The shop, named Le Comptoir de Mont-Saint-Jean, stocks the Waterloo beers, the other beers included in John Martin’s Finest Beer Selection as well as a whole range of related items such as stone beer jugs, regional products and books on the Battle of Waterloo.
The hamlet of the Lion, which stands on an artificial mound constructed on the orders of King William I of the Netherlands, is located on the battlefield of Waterloo that saw heavy fighting between French, German and British forces on 15 June, 1815.
This historic site lies just 20km south of Brussels and extends to the foot of the hill where the Lion, the main remembrance monument, looks out over the battlefield. From the foot of the hill, the Lion is a 100-metre climb away.
The visitor centre provides audio-visual information about the battle and offers guided tours. Don’t forget to admire St. Joseph’s Church (1690) with its imposing dome and splendid pulpit carved in wood. The Wellington Museum is now housed in the building used by the British duke to co-ordinate the Allied troop movements.
Here you can view historic documents and weapons. The round building next to the Lion is the Panorama. Parisian Louis Dumoulin painted a fresco, 110m long, depicting battle scenes.
The Musée du Cire is a waxworks collection, depicting the main participants of the battle in lively tableaux. Four kilometres away you will find Le Caillou, the farm where Napoleon stayed on the eve of the battle. This museum is dedicated to him and items on display include his death mask and part of his uniform.
Getting There & Around
By car, the Ferme de Mont-Saint-Jean can be reached using the Brussels Ring East road, leaving at exit 25 (Butte du Lion). By bus, you take the 365 from central Brussels, and from the centre of Waterloo, bus W.
To arrive by train: use the Brussels-Charleroi line and alight at Eigenbrakel station, which is a 15-minute walk from the farm.
There is plenty to see and do in the area. In Villers-la-Ville you come across the ruins of a former abbey, hidden amongst the greenery. Here you can taste abbey beers brewed on-site.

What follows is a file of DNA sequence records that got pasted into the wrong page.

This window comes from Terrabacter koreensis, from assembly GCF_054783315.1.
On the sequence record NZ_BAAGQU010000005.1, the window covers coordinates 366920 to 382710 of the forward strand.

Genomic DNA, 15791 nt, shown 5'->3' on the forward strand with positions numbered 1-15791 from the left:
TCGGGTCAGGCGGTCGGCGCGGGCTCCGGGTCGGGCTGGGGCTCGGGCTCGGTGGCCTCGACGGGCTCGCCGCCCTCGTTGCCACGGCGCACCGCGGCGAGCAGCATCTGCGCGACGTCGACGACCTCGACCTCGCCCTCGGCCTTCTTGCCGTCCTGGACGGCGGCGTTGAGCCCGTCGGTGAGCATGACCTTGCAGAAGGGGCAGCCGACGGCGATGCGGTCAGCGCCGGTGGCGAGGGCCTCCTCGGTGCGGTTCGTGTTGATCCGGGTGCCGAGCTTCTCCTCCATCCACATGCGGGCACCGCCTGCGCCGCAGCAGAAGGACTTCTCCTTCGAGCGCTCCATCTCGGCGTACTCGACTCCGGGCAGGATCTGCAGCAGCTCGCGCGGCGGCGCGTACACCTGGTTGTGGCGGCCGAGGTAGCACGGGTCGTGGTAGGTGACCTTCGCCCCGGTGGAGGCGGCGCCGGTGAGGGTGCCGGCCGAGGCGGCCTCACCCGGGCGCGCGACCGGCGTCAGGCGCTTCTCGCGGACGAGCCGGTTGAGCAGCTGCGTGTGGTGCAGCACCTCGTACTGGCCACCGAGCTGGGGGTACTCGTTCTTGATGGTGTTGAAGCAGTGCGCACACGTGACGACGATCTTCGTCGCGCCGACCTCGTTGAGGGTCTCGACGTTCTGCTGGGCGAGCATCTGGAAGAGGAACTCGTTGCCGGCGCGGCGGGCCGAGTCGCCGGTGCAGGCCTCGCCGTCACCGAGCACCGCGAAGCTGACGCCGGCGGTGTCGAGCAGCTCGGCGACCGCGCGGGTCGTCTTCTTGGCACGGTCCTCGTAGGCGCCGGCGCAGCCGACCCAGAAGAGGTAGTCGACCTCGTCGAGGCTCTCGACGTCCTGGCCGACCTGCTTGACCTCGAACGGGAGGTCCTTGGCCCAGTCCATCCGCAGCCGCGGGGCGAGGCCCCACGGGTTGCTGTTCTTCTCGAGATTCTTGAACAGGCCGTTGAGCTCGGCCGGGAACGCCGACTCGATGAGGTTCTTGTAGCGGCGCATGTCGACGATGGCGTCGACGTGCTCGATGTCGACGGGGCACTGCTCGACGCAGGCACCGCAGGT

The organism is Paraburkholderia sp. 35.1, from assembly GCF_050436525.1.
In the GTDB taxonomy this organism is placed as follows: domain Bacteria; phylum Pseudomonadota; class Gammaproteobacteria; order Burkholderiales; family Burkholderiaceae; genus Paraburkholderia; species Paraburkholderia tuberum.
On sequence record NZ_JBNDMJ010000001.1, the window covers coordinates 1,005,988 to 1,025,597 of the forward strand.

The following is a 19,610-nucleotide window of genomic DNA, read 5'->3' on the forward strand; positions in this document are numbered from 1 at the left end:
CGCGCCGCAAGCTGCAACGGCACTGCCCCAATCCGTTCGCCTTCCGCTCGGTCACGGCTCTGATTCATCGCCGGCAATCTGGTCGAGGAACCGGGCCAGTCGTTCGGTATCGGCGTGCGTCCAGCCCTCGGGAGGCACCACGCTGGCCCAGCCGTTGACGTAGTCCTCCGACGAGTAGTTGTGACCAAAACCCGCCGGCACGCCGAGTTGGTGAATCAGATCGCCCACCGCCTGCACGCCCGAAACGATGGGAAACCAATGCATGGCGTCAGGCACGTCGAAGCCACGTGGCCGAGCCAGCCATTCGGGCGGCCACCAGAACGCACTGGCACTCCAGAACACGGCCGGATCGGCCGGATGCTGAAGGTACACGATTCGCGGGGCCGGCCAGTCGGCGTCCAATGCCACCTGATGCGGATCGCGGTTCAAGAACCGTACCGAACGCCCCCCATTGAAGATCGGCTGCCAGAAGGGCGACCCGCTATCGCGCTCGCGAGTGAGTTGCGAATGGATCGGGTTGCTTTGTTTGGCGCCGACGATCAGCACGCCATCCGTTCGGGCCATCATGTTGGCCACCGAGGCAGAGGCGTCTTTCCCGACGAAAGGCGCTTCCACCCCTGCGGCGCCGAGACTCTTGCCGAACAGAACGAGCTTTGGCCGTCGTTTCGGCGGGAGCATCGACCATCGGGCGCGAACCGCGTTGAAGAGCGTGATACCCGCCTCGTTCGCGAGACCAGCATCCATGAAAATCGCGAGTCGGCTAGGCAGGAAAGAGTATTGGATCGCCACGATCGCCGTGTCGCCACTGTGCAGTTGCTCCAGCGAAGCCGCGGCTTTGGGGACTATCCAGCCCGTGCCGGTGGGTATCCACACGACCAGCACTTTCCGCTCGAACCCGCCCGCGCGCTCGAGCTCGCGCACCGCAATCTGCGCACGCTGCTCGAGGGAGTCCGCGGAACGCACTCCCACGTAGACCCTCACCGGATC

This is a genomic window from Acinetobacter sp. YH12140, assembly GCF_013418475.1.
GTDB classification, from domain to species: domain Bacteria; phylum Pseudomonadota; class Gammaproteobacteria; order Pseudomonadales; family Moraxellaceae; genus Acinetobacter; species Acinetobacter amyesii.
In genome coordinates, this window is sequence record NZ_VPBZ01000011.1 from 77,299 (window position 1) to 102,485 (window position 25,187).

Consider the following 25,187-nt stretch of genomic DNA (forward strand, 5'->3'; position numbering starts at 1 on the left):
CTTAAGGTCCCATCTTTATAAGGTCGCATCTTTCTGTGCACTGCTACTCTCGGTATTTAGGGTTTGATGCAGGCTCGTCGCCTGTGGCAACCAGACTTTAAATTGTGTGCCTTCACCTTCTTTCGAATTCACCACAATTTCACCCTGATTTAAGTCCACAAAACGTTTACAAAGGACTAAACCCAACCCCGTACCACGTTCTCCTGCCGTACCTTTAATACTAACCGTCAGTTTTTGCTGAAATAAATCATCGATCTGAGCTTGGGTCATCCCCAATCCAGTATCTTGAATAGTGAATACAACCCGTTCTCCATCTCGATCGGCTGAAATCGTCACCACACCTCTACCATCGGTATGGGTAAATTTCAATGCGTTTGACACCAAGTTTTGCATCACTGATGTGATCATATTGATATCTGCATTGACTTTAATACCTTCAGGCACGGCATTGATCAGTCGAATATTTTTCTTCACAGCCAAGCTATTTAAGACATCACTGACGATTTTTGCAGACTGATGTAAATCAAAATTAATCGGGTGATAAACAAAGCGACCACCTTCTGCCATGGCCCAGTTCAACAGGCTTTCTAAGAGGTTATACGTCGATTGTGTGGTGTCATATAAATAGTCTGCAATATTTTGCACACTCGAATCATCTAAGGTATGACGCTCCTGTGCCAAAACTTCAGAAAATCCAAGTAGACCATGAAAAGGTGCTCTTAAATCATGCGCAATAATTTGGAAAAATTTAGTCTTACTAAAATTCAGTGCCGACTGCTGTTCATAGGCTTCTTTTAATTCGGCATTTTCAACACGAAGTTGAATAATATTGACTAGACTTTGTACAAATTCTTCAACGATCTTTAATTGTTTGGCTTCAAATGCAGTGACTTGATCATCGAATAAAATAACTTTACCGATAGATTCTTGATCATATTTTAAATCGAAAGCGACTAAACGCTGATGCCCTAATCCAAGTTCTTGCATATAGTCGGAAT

Fancy a hike or a trip on a mountain bike? Explore the Zoniënwoud (Forêt de Soignes), an extensive forest to the south-east of Brussels, or take a walk in among the undulating Brabant fields.
Louvain-la-Neuve is Belgium’s youngest city. If you love culture and architecture, this is the place to go. One of this city’s main attractions is the Hergé Museum, celebrating Tintin, our national cartoon hero.
Don’t forget to visit Nivelles (Nijvel), with its medieval city centre that includes the 13th century Church of Saint Gertrude, the Recollets convent and church, the Quartier Saint-Jacques and the remains of the ancient city walls.
Top sites for visitors to Wavre include the Church of St. John the Baptist and a stroll across the Place Alphonse Bosch (17th-18th century).
And don’t miss the splendid Town Hall, built in a baroque-classicist style. It was a Carmelite abbey in a previous life.
Behind the station you will find the Château de l’Ermitage surrounded by English-style parklands.
You can admire the collections of the Cercle Historique Archéologique et Généalogique de Wavre in the archaeology museum where artefacts from the Gallo-Roman villa unearthed in Basse Wavre are on display.
Gastronomy, Food & More Beer
Just mention the name of Walloon Brabant and visions are conjured up of delicious fruit cakes baked in the village of Chaumont-Gistoux, the cro stofé cheesecake from Wavre and the more substantial blanke doré from Jodoigne.
There are plenty of local artisan chocolatiers to satisfy those with a sweet tooth. Nevertheless, Nijvel lets you discover that tarts can also be savoury.
The tarte al djote is a local phenomenon. Connoisseurs gather every week for a tasting that culminates in annual ‘star’ awards. This savoury tart, similar to a quiche, is made from Nivelles cheese and Swiss chard. Its history harks back to medieval times: this dish was first mentioned in documents from 1218.
Honey beer is a favourite beverage in Rebecq and there is a vineyard amongst the ruins of the abbey of Villers-la-Ville. The village of Piétrain has lent its name to Piétrain pigs, famous for their lean meat.
Napoleon taught us that an army marches on its stomach, and plenty of culinary anecdotes referencing the Battle of Waterloo have been unearthed.
The Waterloo brewery has compiled a book containing vintage recipes based on beer, enriched with anecdotes and watercolours depicting historic scenes. You can acquire this tome in the brewery shop, Le Comptoir de Mont Saint Jean.
Tel. +32(0)2 352 09 10
Chausseé de Charleroi 591
+32 (0) 2 38 50 103
Recent Blog Posts
BRUSSELS - The first weekend in September is highlighted in the diaries of many beer lovers, who head to the Grand Place in Brussels to find that great public space converted into one giant bar. ... [ read more ]
VAL-DIEU - Those monks certainly picked some beautiful spots for their abbeys. The rumble of the busy motorway lies far behind me as I swap the flat northern http://belgium.beertourism.com/about-belgium/geograph... [ more ]
CHIMAY/COGNAC - Chimay Bleue stands out as a classic amongst Trappist beers. Nevertheless, its brewer continues to break new ground. The first ‘limited edition’ Chimay Grande Réserve Vieillie en Barriques saw the light <... [ more ]
BELGIUM - How do you write an unbiased review of a book that you yourself have written, pouring your entire soul into it? I’ll immediately give up on that impossible task and instead I’ll offer you a peek behind the ... [ more ]
Beer Tourism Newsletter Signup
Enter your name and email address on the right and click "SignUp" to join.